In recent years, a considerable missionary effort was enacted by Pope Petros VII. During his seven years as patriarch (1997-2004), he worked tirelessly to spread the Orthodox Christian faith in Arab nations and throughout Africa, raising up native clergy and encouraging the use of local languages in the liturgical life of the Church. Particularly sensitive to the nature of Christian expansion into Muslim countries, His Beatitude worked to promote mutual understanding and respect between Orthodox Christians and Muslims. His efforts were ended as the result of a helicopter crash on September 11, ], in the Aegean Sea near Greece, killing him and several other clergy, including Bishop Nectarios of Madagascar, another bishop with a profound missionary vision.
Today, some 300,000 Orthodox Christians comprise the Patriarchate of Alexandria, the highest number since the Roman Empire. The current primate of the Church of Alexandria is His Beatitude Theodoros II, Pope and Patriarch of Alexandria and All Africa.
The Patriarchate of Alexandria (http://www.greekorthodox-alexandria.org/) (Official site)
EasternOrthodox ecclesiology is "Christocentric", viewing Christ Jesus as the head of the Church, and the Church as his body; with authority derived directly from this relationship.
In the Catholic Church of the Latin Rite, this was achieved through the use of Ecclesiastical Latin; in the Orthodoxchurches the altar area was surrounded by pillars with curtains in between.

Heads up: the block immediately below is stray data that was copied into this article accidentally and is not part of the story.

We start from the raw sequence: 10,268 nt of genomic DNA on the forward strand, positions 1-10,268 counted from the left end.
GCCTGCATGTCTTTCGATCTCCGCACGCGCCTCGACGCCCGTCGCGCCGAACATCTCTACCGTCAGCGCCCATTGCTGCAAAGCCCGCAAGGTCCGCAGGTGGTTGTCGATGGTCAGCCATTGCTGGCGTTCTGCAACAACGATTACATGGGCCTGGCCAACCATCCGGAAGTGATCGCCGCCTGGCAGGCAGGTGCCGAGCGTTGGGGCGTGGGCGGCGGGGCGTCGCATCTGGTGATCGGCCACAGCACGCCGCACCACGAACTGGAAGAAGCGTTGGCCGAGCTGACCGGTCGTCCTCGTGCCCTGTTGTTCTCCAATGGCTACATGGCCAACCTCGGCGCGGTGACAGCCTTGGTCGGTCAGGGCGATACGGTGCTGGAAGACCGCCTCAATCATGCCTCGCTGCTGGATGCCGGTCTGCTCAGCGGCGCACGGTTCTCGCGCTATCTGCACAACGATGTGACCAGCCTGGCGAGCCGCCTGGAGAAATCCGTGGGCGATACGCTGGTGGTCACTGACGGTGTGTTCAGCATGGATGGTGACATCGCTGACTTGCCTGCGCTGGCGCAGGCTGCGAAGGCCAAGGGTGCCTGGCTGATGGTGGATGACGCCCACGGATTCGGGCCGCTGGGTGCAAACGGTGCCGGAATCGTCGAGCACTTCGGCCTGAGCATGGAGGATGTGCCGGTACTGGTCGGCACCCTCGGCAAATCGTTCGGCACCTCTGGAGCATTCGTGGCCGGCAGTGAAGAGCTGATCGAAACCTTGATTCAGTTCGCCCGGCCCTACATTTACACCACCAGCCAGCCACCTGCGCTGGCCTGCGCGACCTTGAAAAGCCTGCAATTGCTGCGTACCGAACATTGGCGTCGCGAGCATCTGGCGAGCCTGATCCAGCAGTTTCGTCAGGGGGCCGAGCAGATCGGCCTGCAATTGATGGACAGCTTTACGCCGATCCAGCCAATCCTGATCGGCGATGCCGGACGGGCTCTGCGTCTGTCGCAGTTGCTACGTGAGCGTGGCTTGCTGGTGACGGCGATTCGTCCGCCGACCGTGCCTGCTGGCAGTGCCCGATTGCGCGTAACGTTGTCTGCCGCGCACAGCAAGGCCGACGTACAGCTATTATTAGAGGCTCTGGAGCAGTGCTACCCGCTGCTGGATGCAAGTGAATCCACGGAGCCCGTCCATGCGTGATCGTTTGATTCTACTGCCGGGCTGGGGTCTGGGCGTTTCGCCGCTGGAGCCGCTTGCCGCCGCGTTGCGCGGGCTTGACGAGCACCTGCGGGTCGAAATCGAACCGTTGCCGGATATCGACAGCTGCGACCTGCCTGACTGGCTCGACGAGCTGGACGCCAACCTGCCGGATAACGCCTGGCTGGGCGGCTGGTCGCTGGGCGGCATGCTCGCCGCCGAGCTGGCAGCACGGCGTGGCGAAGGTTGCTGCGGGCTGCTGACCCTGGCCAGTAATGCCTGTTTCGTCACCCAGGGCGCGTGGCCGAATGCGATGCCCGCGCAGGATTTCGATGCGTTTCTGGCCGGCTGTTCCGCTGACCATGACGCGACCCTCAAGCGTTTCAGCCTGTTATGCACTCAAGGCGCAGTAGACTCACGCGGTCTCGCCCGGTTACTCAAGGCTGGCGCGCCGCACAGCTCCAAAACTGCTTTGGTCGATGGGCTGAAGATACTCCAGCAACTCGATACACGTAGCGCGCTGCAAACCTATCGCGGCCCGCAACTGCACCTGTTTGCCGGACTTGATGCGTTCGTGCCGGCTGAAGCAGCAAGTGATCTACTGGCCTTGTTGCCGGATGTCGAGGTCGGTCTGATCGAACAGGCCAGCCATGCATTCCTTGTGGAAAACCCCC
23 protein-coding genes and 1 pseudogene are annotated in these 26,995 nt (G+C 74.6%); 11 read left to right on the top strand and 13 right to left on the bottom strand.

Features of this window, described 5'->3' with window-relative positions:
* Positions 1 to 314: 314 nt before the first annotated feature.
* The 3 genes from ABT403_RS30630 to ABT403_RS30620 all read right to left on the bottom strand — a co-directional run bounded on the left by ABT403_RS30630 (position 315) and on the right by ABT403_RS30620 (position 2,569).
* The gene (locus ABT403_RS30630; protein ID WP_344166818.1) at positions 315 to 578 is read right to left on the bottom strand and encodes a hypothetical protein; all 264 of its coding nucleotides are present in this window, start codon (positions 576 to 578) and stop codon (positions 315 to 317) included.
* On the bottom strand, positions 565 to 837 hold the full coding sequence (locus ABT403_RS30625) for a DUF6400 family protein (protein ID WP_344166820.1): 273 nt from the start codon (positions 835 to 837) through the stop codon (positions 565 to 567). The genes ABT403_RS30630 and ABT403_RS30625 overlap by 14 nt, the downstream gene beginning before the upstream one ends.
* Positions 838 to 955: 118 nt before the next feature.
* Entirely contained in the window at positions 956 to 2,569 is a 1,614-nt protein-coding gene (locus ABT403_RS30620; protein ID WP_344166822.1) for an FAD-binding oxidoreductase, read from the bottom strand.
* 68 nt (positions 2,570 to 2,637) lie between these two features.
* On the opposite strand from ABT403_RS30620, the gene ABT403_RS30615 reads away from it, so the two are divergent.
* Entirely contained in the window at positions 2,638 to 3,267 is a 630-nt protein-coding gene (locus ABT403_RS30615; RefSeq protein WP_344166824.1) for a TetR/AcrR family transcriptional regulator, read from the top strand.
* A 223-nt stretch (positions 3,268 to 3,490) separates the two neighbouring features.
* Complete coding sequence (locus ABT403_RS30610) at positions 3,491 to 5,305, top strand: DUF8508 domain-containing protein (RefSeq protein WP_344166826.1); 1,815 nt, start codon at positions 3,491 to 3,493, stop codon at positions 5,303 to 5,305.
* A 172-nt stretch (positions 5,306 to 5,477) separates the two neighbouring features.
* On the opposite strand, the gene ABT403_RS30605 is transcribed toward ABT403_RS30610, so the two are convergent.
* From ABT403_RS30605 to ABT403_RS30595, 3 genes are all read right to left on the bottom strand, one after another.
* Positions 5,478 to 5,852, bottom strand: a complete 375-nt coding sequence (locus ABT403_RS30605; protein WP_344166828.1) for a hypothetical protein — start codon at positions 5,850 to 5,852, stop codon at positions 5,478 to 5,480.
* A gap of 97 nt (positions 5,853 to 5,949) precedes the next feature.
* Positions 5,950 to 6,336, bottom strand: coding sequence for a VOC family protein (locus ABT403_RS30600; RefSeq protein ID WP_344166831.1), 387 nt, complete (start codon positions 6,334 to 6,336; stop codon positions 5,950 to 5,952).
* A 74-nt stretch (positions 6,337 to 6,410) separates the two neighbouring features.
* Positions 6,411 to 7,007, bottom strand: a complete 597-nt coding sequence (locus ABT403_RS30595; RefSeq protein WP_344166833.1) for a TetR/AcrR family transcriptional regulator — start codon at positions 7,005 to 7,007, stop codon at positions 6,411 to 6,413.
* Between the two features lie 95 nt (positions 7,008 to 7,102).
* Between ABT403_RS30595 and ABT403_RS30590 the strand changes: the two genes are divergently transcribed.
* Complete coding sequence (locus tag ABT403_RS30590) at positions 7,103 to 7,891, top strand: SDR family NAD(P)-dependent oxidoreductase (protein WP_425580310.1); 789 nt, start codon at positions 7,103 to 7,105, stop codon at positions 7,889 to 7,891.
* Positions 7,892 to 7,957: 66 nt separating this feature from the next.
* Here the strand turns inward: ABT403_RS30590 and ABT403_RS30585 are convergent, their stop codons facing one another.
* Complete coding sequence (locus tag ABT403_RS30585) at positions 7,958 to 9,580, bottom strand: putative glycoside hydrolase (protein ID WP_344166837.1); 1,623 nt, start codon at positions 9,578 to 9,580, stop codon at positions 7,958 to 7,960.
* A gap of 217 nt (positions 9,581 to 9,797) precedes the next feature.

Alexandria, for example, traces its papacy back to Mark the Evangelist, who founded the church in Alexandria in AD (In Alexandria, two primates call themselves "Pope" and claim to be the successor of the apostle Mark: the EasternOrthodoxPatriarch of Alexandria, also called the "Pope of Africa", and the Coptic Pope.
Orthodox acceptance of the seven councils resulted in the exclusion from their communion, on grounds of heresy, of the Nestorian, Jacobite, Coptic, and Armenian churches; it also involves holding a sacramental doctrine of grace ex opere operato (see grace) and of veneration of the Virgin Mary, two points differentiating the Orthodox from Protestants.
The number of Orthodoxchurches recognizing one another as such is indefinite because of the fluid state of the relations of Orthodoxbishops in countries to which communicants have emigrated.
The Orthodoxchurches of Finland and of Poland, founded after World War I, lost most of their members when the eastern sections of the countries were repossessed by the Soviet Union in World War II.
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